“Be sober-minded; be watchful. Your adversary the devil prowls around like a roaring lion, seeking someone to devour. Resist him, firm in your faith, knowing that the same kinds of suffering are being experienced by your brotherhood throughout the world.” 1 Peter 5: 8–9
Imagine that you lived during the first century and somebody informed you of a lion prowling outside. But you need food. So there would be several options available to you.
On the chance you were buddies with a local centurion, it might be a good time to call in any outstanding favors — perhaps they could spare a platoon of legionaries for an hour or two. Alternatively, you could opt for denial, throw open the door, and hope a family emergency suddenly called the lion away. Barring these, the last sensible option available to you would be to acknowledge the danger, gird up your loins, and proceed with caution.
Though the threat of lions in the streets probably rings a little hollow to those of us living in the modern western world, Peter reminds Christians today we face an equally dangerous enemy. To respond rightly to this threat, we might take to heart the strategy of the Chinese general Sun Tzu: ‘’If you know the enemy and know yourself, you need not fear the result of a hundred battles.”
Know Thy Enemy
Where it concerns the devil, many Christians tend to run to either opposite extremes. On the one side are those who grant him functional omnipresence to the point where his sinister dealings lie behind every full parking lot and medical diagnosis. On the other side however, are those we find whistling in the midst of war zones; these poor souls vastly underestimate the reality and power of the devil who, we are told, is cunning, well-staffed, and fueled by draconic rage against the church (Rom. 12:17).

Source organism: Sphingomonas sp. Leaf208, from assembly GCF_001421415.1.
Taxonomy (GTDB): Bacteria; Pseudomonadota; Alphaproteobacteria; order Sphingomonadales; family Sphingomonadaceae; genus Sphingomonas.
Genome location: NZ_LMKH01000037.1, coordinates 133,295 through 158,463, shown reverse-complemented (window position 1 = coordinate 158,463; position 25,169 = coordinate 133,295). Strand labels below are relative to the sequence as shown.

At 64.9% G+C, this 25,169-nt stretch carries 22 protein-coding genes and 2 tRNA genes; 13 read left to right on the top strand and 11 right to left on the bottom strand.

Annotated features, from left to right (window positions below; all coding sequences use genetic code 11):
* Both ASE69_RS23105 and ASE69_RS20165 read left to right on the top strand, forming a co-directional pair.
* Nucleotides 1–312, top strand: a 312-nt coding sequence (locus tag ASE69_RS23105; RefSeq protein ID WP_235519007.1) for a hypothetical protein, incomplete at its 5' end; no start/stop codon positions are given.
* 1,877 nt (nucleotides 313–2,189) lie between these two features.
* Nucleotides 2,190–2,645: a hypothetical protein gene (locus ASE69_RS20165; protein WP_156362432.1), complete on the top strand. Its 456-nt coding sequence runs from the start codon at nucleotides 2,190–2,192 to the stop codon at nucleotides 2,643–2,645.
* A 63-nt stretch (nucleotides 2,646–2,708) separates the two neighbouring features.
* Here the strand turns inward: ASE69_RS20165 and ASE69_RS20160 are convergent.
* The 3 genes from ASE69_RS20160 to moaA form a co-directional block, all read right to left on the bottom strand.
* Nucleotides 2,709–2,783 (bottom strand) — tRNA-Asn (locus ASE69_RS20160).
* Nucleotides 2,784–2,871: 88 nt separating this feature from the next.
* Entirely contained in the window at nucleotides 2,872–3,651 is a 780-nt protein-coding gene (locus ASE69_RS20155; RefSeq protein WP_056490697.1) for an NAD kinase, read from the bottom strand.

Towards the latter, Peter reminds his readers of the remarkable similarities between Satan and a threat they were all too well acquainted with. Firstly, he prowls, or ‘roves.’ He is always on the look-out for a chink in our armor, of which, let’s face it, there are many. If he stayed in one place, we could brace the defences, but he is always on the move, a reminder that to let down our guard for a moment is spiritual suicide.
Secondly, Peter makes the intentions of our enemy clear — he means to devour us. Just as we must assume that as long as there is a lion pacing outside, we are in danger, so as long as there is a devil in this world, he must be hungry. If you are a Christian, Satan is not disinterested, he is not distracted, he is not preoccupied with other things; he wants to destroy you.
While we want to avoid spending too much time in the labyrinths of introspection, we must still occasionally take time to ‘examine ourselves’ (2 Cor. 13:6.) As we read through Peter’s letter, it soon becomes apparent its readers were in danger of being devoured by a specific, finely honed temptation: Discouragement in the wake of persecution.
Persecution, and suffering in general, often produces a disorienting effect on the individual. The world shrinks to the circumference of our problems at hand, and soon questions begin to rise: “Why is this happening to me? Doesn’t God love me? What will happen to my family?”
How do we respond?
Peter tells his readers to acknowledge the trying situation with both alertness and sober-mindedness. This is more than just avoiding inebriation. It is analyzing the situation in light of the way things really are; it is attempting to set aside reactionary fear and respond with the truth of God’s word.
Peter reminds the church that they are not alone, but that “the same kind of suffering are being experienced by your brotherhood throughout the world.” The experience of suffering is the common lot of those who call on the name of Christ – far from being discouraged however, they, and we who also suffer, should be encouraged that we are permitted to share in the sufferings of our Savior (Philippians 1:29). In this way, we escape being swallowed by despair – and avoid a grisly end in the lion’s mouth.
The reality is that when, instead of anxiously considering the very real dangers outside, we set our minds to know Christ, a strange thing happens: we find we no longer fear lions or persecutions — even death itself now seems like a scrawny tabby. To know Him is to know both the ultimate powerlessness of the devil, and the overcompensating grace of God in light of our weaknesses.
Practically this means praying for daily supplies of grace to equip us to live intentional, disciplined Christians life. It means crying out for the mind of Christ to so saturate us that no place for fear remains; it means accurately assessing our weaknesses; it means growing in awareness of the enemy’s strategies without living in terror of them; and finally, it means resting in Christ, through whom we have the victory.
In short, it is living in such a way that you don’t end up a lion chew-toy.